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Duke football joins the trend of adding black helmets

The Duke football team unveiled two new sets of helmets, black and blue ones, this summer. The Blue Devils first wore black uniforms last season.
The Duke football team unveiled two new sets of helmets, black and blue ones, this summer. The Blue Devils first wore black uniforms last season.

Blue is our color, and black is our other color. At least, that is the message of the Duke football team.

The Blue Devils unveiled two new helmets for the upcoming season, adding a black and a blue helmet to their existing white lid. Last season, the team wore black uniforms for the first time in its history, in its season-opening loss to Richmond. But there were no black helmets to accompany the new jerseys.

“Nobody is going to accuse them of looking like the [Indianapolis] Colts anymore,” said Paul Lukas, an ESPN columnist who analyzes sports uniforms. “Duke basically has the same uniform as the Colts and the white helmet definitely reinforces that notion.”

Although the team plans to wear an all-black outfit at least once this season, it will not be in this year’s Sept. 1 opener against Florida International, head football equipment manager Wes Pickell said. Head coach David Cutcliffe, though, gets the final say on which uniforms will be worn for a game.

The team knew that it wanted a black matte-finish helmet option, and discussions with supplier Nike began in January. The final selection for the blue helmet came from four samples provided by Nike. Duke meets with Nike, which has a contract through 2018 to sponsor the athletic apparel for all 26 Blue Devil athletic teams, annually to discuss uniforms, and the design process is a collaborative one, Pickell said.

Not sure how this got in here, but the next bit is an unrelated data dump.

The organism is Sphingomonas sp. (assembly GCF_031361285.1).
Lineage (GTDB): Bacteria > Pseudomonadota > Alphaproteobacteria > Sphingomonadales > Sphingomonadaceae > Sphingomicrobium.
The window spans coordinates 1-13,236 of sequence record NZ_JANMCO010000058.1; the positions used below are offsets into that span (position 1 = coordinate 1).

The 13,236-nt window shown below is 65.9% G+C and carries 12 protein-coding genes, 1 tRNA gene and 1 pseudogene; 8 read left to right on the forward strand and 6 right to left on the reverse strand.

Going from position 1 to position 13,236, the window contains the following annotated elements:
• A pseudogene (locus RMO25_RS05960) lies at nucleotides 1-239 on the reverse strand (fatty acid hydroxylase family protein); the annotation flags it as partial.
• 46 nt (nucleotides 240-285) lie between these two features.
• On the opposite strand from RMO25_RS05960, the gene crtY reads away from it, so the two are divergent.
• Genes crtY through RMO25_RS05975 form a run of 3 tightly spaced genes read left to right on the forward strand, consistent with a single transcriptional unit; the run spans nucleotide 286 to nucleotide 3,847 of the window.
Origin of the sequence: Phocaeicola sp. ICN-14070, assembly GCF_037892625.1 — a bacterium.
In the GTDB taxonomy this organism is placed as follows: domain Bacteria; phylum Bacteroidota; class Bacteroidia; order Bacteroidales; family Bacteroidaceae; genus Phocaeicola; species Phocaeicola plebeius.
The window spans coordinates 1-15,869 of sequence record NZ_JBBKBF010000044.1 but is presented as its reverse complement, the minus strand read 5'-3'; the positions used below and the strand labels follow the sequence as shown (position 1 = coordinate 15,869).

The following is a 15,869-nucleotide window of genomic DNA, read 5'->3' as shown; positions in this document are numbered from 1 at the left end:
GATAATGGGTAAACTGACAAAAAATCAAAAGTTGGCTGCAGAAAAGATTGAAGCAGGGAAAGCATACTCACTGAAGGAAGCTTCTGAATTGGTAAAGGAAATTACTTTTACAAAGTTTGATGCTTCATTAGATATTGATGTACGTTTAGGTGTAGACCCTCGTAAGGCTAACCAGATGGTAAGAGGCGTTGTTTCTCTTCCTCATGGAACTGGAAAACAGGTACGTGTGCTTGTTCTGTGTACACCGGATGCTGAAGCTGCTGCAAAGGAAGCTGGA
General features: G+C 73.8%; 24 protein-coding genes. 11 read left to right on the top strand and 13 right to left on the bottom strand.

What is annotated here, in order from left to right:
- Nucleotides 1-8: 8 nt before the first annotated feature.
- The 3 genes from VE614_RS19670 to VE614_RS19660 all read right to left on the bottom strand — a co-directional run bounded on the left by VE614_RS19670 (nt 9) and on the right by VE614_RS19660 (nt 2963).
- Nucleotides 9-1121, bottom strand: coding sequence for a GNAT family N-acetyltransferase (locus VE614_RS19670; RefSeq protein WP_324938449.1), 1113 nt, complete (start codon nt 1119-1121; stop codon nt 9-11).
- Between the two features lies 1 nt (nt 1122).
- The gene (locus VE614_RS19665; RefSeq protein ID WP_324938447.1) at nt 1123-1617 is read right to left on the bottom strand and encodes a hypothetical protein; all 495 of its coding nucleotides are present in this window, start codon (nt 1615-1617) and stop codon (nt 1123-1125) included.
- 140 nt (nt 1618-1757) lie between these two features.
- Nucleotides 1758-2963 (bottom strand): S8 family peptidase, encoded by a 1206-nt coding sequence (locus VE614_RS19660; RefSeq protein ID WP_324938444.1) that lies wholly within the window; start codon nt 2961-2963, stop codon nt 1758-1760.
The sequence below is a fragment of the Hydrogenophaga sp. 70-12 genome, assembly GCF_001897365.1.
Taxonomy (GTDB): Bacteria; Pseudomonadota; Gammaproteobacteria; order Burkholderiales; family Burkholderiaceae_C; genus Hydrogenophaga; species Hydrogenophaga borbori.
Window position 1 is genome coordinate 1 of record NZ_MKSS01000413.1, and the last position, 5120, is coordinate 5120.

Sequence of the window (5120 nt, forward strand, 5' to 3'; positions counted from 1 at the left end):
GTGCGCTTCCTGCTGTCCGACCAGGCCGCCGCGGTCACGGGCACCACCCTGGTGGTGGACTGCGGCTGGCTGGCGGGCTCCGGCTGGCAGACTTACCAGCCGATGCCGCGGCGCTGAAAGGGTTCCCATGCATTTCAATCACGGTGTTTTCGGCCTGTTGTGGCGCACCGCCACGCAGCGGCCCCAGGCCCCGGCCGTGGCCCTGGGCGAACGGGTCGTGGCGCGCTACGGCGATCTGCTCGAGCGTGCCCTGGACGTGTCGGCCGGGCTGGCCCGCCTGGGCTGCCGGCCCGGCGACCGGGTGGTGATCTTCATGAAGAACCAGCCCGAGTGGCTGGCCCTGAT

Beyond the aesthetic value, different sets of uniforms play a role in attracting recruits, Lukas and Pickell said.

“We put them out in January for our recruits to see, and you could already tell the difference in the way they were viewing Duke football,” Pickell said.

Although Duke’s official colors are blue and white, black has become an unofficial third color for the Blue Devils, with many of the varsity uniforms featuring black. This trend has been seen not just at Duke but across the entire sporting world, something Lukas referred to as “BFBS”—black for black’s sake.

“It just seems like this default thing a lot of teams do,” Lukas said. “When in doubt, do a black uniform or black helmet. The matte finish is definitely a big trend right now.”

But Duke’s football threads have not been in vogue for some time. The program has been behind the fashion curve when it comes to adopting the latest in uniform trends.

“It does seem like a shame—why would any team want to be the 40th school to try something, as opposed to the first or the second?” Lukas said. “They’re at the tail end of the trend.”

With Duke basketball, on the other hand, the Blue Devils are at the forefront of uniform innovation. Last January, Nike provided its new “platinum” line of grey uniforms to the nine teams—seven men’s and two women’s—who had won national championships under Nike sponsorship.

The football team, though, has not reached a bowl game since 1994, and so is not typically a prime target for the merchandise giant’s latest and greatest in football attire. Lukas said that grey uniforms are also the newest fad on the gridiron.

“That’s the difference—Duke is in the vanguard of teams with basketball,” Lukas said. “But for football, they’re not at the head of the class. It’s really interesting, actually, the split athletic personalties of those two sports at Duke.”

Pickell, though, does not see the same class division between basketball and football. But he understands how the success of a team can factor into those decisions for an outfitter such as Nike. “They’re one of the top two or three programs in the country for basketball,” Pickell said. “We’re not at that level, but we aspire to be at that level.”


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